New Zoo Inquiry report reveals shortcomings in German zoos

On 07/06/2013, in All posts, by Animal Welfare Intergroup

zoosOn Wednesday 5th June, Michael Cramer MEP (Greens/EFA, DE) has presented the results of a new report on the enforcement of the Zoo Directive in Germany which is part of a general EU Zoo Inquiry. This event has been organized in association with Animal Public, the Bund gegen den Missbrauch der Tiere and the Born Free Foundation.

The comprehensive report reveals the inconsistent application and enforcement of the EC Zoos Directive (1999/22), the national zoo law (BNatSchG) and the German Animal Protection law (TierSchG) by Federal State Competent Authorities causing substandard conditions and unnecessary animal suffering in many German zoos.

Commitment to species conservation appears minimal with the majority of species in the zoos assessed being of low conservation significance (2% of the species are classified as Critically Endangered (IUCN)). Furthermore, only 12% of the total number of species kept, appear to be actively participating in European Species Management Programmes (EEPs) or (ESBs).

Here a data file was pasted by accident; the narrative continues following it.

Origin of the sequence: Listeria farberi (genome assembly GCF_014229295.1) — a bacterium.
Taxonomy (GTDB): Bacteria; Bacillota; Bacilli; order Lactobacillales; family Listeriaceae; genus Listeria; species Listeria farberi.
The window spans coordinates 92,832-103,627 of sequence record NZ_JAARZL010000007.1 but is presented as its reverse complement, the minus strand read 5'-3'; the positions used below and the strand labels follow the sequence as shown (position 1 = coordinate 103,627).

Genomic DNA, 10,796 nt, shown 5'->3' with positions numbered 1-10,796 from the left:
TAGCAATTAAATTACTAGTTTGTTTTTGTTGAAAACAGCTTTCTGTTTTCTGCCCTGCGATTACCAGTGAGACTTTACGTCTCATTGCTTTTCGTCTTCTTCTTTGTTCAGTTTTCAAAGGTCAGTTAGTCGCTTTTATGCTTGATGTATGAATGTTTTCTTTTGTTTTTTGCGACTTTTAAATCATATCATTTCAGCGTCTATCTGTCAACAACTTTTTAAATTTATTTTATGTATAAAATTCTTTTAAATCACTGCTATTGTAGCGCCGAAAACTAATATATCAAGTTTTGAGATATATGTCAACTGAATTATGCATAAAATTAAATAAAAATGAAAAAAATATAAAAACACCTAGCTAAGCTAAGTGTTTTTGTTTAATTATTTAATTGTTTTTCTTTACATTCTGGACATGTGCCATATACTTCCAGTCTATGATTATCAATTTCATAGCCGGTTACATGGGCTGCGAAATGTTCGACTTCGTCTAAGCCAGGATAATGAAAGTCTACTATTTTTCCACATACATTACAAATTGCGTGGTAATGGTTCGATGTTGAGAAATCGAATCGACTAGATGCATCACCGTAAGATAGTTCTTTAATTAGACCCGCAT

Public education seems also limited, with a lack of species information as well missing references to species conservation in the signage.

Many of the zoos offer the public direct contact with animals and, in some cases, with potentially dangerous animals. It appears that animals are used in performances which go against their natural behaviour. Daniel Turner, Project Manager of The EU Zoo Inquiry expressed his hope that this report will incite the public authorities to prohibit such practices but also to upgrade and improve German Zoo legislation.

The EU Zoo Inquiry is the most comprehensive investigation into the licensing and performance of zoos in the European Union. The project, which evaluated the implementation and enforcement of the EC Directive 1999/22, relating to the keeping of animals in zoos, has investigated zoo regulation in 21 countries and legal compliance in a total of 200 zoos. Overall findings indicate the systemic failure of governments, competent authorities and enforcement agencies to ensure that European zoos meet their legal obligations.

 Photo courtesy animal public zoo 010


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